A year later, those little birds even built a nest in front of my window and gave birth to super cute “little sparrows” who would wake me up at around five o’clock every morning.
  Putting down my smartphone, my shielded senses gradually returned to sharpness, and I felt that I was getting closer to the real world. A lot of forced, face-to-face communication allowed me to regain the feeling of being a real human being.
  My residence is surrounded by old communities, and the surrounding businesses and neighbors are relatively stable. One day I was standing on the street, and suddenly I discovered that the people walking, biking, and running around were no longer strangers, but specific people I could name. This was a very special kind of thing. Strange feeling.
  On the subway, I pay attention to the advertisements around me, as well as people’s expressions and feelings. Advertisements on the subway are very different in different cities, and people’s states are also different.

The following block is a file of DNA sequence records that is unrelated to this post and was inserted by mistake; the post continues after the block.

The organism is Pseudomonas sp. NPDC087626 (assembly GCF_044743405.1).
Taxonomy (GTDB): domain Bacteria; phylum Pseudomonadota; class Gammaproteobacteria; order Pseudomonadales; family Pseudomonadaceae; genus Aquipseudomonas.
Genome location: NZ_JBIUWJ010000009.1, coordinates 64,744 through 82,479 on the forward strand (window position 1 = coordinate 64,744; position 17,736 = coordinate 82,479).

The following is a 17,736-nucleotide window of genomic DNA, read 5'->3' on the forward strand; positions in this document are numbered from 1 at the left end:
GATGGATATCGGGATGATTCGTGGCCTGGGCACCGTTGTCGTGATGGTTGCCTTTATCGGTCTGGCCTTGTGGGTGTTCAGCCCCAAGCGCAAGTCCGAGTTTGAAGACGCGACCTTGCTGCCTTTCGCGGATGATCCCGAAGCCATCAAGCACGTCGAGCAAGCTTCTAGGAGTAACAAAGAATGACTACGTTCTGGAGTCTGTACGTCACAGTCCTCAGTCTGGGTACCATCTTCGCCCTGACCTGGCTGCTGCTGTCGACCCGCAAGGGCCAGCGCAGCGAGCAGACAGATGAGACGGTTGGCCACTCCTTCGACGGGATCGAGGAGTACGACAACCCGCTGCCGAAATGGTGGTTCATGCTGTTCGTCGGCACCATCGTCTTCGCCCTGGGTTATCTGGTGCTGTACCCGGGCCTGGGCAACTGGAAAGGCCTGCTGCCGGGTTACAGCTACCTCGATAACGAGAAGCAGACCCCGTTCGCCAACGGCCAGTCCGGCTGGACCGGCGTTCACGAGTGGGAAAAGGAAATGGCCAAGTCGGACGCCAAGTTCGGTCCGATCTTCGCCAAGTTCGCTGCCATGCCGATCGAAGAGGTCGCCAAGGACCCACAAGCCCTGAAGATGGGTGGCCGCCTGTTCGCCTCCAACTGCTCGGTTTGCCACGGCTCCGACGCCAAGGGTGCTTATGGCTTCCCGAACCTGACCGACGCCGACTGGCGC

Without my smartphone, would I worry about missing important news? Do you have nothing in common with your peers?
  First of all, as long as you have a certain connection with the physical world around you, you will definitely not miss the really important news.
  Secondly, I will change the mentality of worrying about missing out into enjoying missing out.
  Now I still use my iPod touch, which is not a very good device and even causes a lot of annoyance. But one of the main reasons why I don’t go back to a smartphone now is that I haven’t found a smartphone that I particularly want to use, and that’s it.
2. I quit social media more than 20 times and finally succeeded.
Female, born after 1995, Beijing

  The first time I heard about the concept of “digital minimalism” was when I was studying philosophy at UCL in the UK during my freshman year. The process was very interesting.
  We were having a group discussion in the teaching building and proposed adding everyone to a Facebook group. One classmate said, “I don’t have Facebook.” I asked him “Do you have anything else? WhatsApp or something like that”, but he didn’t have any social media, he just said he could give me his phone number. That was the first time I met people my age who didn’t use social media.